A Michigan woman who was healthy before contracting the coronavirus (COVID-19) said she’s been battling symptoms -- including seizures and hallucinations -- for more than 130 days.
While many people point to the overall survival rates of COVID-19 in younger people, Joleen Nelson said those numbers don’t tell the full story of what it’s like to battle the virus.
Nelson has been fighting that battle for about four months.
“You don’t know how it’s going to affect you or someone else,” Nelson said. “You just don’t know.”
Nelson, 41, said she started feeling sick March 27 and thought she was getting a cold.
“I was healthy,” Nelson said. “I was completely fine.”
The week prior, she had lost her sense of smell and taste, but back then, those weren’t recognized as official COVID-19 symptoms.
Nelson is a physical therapist. She said she was healthy and active.
“I honestly would’ve thought I would just get sick for two weeks and then get over it,” Nelson said. “But that’s not the case. It’s going on four months now.”
Nelson said she has meticulously documented her symptoms for months. The total number of symptoms is more than 50, she said.
“It’s been pretty severe,” Nelson said. “There’s been two times my boyfriend had to call 911. The most frightening have been I’m now having seizures from COVID-19. Also, hallucinating. I have brain fog. I have electrical shock running through my body. It feels like an electrical centipede. Shortness of breath, tachycardia, high heart rate.”
Nelson captured video of one of her seizures while in bed. She recently underwent a 48-hour electroencephalogram to monitor her seizures.
“I can’t work,” Nelson said. “I can’t drive. My license is being taken away now -- my driver’s license. I can’t go on my jet ski. I can’t go for a bike ride.”
She can’t even go for a walk unless someone goes with her.
Nelson has become vocal on social media, sharing her story to warn others. She said it’s difficult to read posts that claim the virus is a hoax, like the flu or doesn’t affect young people.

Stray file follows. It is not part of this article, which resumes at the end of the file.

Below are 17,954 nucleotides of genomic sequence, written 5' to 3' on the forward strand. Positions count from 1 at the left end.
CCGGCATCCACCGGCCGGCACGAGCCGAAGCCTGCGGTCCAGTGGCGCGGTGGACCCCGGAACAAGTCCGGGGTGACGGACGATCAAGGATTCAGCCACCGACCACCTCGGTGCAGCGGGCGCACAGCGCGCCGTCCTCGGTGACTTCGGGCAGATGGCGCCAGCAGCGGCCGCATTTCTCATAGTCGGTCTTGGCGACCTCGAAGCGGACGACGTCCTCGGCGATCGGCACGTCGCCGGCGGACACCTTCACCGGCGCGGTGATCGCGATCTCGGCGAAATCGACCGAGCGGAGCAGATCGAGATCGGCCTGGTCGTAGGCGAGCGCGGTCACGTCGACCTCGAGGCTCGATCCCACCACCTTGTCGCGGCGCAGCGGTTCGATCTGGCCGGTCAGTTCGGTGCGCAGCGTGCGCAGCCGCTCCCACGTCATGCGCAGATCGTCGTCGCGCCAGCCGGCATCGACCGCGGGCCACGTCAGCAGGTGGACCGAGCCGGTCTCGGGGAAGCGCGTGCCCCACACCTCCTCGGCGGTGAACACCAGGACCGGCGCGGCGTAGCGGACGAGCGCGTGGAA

“It makes me angry and it makes me upset because you don’t know if you’re going to be one of the unlucky ones who’s going to have long-lasting symptoms,” Nelson said. “I’ve been taking to thousands of people. They have had this for three, four months. There are a lot of long haulers out there. That’s what we call ourselves: long haulers. You just don’t know if you’re going to be unlucky.”
Her advice to others is to follow COVID-19 safety guidelines.
“I would tell them definitely wear a mask, social distance, just be safe,” Nelson said. “Don’t go to large parties. Don’t go out to the bars. People will get upset about saying that, but that’s how it’s spreading. Just be careful. It’s life-changing. It’s completely changed my life. I try to find a silver lining in it. I don’t see it yet.”
The Centers For Disease Control and Prevention recently found one in five previously healthy young adults were not back to their usual state of health two to three weeks after testing positive.
Many of the “long haulers” have formed online groups to learn more about what others are experiencing.